I understand the focus on recovery. My hope is that we follow the advice of child psychologists and have the ‘summer of play’ that experts suggested. However, with advisors now looking into longer school days and shorter holidays the emphasis doesn’t seem to be on recovery but on ‘catch up’. As a therapist working in schools, I see first-hand how traumatised children cannot simply ‘catch up’, but need to be creative, play, and use the arts to express themselves and explore their feelings before they can begin to absorb formal learning. This takes time. It is not a race. Children who have lived through war do eventually learn again, but mental health needs to first be acknowledged and treated with care.
After World War 2, the government’s focus was on welfare and community. But as technology and consumerism took over, the education system had to respond to needs associated with industrialisation and childcare rather than child development.
Our politicians finally have a chance to align education with child development, and they can start at the very beginning. Our early school starting age in comparison to other European countries has always been debated. Do children have ‘a head-start in the race?’ Or are they missing out on fundamental time to play, explore and spend time with their primary carers as child development experts have suggested?
Sir Kevan Collins has an unenviable task ahead of him but this is a huge opportunity if we really focus on ‘recovery’ and healing rather than on ‘catching up’.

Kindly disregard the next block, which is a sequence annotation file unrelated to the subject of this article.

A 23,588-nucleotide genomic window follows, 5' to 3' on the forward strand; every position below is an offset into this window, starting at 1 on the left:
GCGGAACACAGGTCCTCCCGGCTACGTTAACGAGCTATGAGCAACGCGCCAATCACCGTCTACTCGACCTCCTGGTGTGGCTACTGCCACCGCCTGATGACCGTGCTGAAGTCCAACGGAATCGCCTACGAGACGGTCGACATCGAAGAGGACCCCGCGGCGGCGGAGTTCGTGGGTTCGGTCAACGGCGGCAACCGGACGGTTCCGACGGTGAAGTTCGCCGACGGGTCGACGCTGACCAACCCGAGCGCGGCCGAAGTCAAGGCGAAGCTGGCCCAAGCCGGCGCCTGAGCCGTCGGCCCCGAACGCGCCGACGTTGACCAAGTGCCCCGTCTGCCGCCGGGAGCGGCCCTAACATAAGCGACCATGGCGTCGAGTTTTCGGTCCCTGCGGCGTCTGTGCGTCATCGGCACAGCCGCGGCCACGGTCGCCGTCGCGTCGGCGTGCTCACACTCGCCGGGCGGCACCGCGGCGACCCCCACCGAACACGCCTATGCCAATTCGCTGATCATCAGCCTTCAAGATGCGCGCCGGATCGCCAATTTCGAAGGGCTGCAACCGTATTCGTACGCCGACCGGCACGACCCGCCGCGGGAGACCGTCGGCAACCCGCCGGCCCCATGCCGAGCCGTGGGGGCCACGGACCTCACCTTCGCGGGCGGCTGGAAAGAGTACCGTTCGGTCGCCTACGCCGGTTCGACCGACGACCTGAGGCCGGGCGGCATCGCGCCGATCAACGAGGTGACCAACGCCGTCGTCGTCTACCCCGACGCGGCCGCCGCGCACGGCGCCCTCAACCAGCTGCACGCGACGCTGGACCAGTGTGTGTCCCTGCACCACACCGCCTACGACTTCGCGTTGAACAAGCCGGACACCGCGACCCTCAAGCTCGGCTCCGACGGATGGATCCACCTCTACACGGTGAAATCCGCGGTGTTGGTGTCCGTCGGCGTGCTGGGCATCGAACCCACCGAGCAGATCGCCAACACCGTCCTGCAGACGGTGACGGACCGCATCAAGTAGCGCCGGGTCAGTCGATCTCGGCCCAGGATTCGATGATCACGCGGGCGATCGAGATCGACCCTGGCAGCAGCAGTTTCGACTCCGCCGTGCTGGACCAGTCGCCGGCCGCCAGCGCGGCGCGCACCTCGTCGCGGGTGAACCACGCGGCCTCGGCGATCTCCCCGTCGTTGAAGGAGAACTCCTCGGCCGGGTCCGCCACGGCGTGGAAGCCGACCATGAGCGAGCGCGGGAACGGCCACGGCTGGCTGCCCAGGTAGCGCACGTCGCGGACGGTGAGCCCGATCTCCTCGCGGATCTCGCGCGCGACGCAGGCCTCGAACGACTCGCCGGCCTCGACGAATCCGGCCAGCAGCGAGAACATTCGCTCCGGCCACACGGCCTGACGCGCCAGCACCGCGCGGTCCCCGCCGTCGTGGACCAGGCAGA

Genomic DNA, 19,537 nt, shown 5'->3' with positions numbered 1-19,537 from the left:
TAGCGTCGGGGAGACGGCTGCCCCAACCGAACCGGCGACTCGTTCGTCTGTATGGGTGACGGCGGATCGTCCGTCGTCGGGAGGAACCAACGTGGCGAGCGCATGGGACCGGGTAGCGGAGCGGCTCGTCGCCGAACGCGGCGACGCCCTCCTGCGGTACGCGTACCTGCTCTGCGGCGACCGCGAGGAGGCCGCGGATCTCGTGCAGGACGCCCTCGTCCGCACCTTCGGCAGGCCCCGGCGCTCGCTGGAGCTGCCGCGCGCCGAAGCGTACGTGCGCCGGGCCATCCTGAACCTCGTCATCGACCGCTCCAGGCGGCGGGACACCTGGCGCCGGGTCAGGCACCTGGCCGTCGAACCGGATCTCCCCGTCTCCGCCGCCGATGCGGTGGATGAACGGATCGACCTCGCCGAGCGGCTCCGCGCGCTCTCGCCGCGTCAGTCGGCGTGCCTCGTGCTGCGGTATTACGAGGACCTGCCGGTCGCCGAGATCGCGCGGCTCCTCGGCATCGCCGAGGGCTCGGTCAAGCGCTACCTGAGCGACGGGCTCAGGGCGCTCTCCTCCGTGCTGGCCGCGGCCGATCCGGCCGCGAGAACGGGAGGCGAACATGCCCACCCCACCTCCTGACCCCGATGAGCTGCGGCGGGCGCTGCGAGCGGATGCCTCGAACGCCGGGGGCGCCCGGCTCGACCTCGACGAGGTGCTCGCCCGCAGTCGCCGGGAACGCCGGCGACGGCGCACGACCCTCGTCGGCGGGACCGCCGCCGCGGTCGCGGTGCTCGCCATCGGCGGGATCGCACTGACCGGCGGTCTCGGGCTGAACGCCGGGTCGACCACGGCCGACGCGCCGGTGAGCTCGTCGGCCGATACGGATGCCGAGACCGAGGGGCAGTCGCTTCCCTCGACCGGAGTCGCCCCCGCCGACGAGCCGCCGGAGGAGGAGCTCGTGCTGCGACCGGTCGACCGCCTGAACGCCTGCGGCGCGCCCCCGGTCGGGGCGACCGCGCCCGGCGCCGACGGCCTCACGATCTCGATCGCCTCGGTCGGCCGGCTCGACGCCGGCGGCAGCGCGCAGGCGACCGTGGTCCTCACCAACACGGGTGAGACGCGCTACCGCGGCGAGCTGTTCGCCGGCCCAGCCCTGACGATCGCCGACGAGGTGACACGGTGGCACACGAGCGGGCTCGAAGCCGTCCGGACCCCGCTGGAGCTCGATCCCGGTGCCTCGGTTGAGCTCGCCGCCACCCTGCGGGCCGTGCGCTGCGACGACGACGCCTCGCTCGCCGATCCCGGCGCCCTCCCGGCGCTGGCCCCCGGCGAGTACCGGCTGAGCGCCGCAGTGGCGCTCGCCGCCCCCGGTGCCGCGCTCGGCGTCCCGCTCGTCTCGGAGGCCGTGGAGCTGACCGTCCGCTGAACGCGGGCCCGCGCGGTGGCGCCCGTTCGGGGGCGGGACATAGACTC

Janna is a Trustee of ACA, a registered therapist and child counsellor.
ACA Young Voices: Imagine If....
To launch ACA Young Voices, we set our young people the challenge of creating a video for Imagine If... in memory of Sir Ken Robinson.
INTRODUCING: ACA Young Voices
We are thrilled to announce the launch of ACA Young Voices. A panel of 13 inspirational young people aged between 7 and 17, launched in memory of our late patron Sir Ken Robinson.
We will be working with our Young Voices to tackle the topics that matter to them, gathering their opinions and ideas and sharing them with the wider world. This is part of our long-held commitment to place children's voices front and centre in conversations that concern their future.
The full video made by our Young Voices to launch as part of Imagine If... will be available soon.
ACA selected for the Aviva Community Fund
We are thrilled that our Leicester pilot of the Arts Backpack UK has been selected for the Aviva Community Fund. This is a crowdfunding campaign with a difference – alongside your donations, Aviva employees will be allotted company money to donate to causes of their choosing! Please help us reach our target by donating and sharing with any Aviva employees you may know: https://www.avivacommunityfund.co.uk/the-arts-backpack-uk